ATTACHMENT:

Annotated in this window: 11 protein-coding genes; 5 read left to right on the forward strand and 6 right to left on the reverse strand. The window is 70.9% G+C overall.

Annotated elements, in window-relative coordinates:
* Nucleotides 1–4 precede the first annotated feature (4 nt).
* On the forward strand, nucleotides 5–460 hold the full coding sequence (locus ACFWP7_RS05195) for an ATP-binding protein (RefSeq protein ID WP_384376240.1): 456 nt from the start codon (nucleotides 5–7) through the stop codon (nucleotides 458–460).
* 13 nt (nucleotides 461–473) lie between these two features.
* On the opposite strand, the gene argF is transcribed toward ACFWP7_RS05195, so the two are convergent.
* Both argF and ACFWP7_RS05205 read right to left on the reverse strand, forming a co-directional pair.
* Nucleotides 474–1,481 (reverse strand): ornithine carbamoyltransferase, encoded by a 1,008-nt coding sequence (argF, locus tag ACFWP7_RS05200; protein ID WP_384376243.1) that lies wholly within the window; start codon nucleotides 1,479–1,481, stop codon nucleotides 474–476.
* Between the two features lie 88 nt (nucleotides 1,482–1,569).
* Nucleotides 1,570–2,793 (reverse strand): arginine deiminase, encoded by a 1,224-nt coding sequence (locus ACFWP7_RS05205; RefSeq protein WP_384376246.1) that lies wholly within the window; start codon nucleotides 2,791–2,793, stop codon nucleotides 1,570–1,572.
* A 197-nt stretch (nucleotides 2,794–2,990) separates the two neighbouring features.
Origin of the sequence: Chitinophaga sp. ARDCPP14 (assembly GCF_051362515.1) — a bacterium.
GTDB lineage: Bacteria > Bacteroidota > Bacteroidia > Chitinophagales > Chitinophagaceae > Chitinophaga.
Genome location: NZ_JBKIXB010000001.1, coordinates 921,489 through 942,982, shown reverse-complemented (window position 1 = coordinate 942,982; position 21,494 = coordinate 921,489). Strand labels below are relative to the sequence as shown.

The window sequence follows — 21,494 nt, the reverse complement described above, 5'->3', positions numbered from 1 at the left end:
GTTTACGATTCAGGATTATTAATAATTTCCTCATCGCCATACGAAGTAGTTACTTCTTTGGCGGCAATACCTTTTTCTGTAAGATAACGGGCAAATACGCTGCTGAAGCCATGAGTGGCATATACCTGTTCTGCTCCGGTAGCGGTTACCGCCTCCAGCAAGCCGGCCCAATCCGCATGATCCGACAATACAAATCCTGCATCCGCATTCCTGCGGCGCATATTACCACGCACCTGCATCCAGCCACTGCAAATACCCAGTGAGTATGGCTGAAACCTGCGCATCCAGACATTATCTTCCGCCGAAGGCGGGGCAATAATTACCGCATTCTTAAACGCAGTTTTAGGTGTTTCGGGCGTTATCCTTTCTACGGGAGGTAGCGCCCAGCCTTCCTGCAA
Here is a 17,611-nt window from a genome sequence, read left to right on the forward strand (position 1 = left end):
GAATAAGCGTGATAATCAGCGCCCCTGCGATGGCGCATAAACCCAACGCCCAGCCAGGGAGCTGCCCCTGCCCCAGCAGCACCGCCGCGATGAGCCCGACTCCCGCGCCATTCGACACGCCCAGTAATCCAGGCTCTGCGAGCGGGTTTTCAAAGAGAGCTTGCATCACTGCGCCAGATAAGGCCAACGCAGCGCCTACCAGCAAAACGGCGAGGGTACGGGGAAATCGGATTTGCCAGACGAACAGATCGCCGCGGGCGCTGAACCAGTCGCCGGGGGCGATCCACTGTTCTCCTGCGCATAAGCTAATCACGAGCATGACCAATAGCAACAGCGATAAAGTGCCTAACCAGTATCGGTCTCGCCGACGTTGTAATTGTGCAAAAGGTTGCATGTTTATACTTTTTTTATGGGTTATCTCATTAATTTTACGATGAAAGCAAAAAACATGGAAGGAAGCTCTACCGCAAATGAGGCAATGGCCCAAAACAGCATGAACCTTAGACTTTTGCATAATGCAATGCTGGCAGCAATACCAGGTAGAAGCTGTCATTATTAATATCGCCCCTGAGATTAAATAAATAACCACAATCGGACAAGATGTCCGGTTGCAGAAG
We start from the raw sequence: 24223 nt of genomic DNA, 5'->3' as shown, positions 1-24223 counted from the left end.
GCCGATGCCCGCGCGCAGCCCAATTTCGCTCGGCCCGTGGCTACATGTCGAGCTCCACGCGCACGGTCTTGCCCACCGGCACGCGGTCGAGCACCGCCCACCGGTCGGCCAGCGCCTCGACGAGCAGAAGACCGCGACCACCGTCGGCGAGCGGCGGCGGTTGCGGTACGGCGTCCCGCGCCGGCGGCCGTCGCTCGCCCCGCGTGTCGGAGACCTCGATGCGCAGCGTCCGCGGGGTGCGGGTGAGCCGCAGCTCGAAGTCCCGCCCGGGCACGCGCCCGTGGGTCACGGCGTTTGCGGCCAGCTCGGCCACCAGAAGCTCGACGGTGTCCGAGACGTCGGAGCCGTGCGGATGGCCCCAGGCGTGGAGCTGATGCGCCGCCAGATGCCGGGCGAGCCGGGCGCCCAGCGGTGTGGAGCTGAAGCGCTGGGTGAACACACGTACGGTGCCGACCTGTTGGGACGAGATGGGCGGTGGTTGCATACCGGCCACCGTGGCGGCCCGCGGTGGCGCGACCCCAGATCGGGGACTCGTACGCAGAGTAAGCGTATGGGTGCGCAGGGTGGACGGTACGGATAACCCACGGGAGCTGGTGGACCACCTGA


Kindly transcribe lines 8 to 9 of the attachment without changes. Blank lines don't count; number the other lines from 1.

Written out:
* Nucleotides 474–1,481 (reverse strand): ornithine carbamoyltransferase, encoded by a 1,008-nt coding sequence (argF, locus tag ACFWP7_RS05200; protein ID WP_384376243.1) that lies wholly within the window; start codon nucleotides 1,479–1,481, stop codon nucleotides 474–476.
* Between the two features lie 88 nt (nucleotides 1,482–1,569).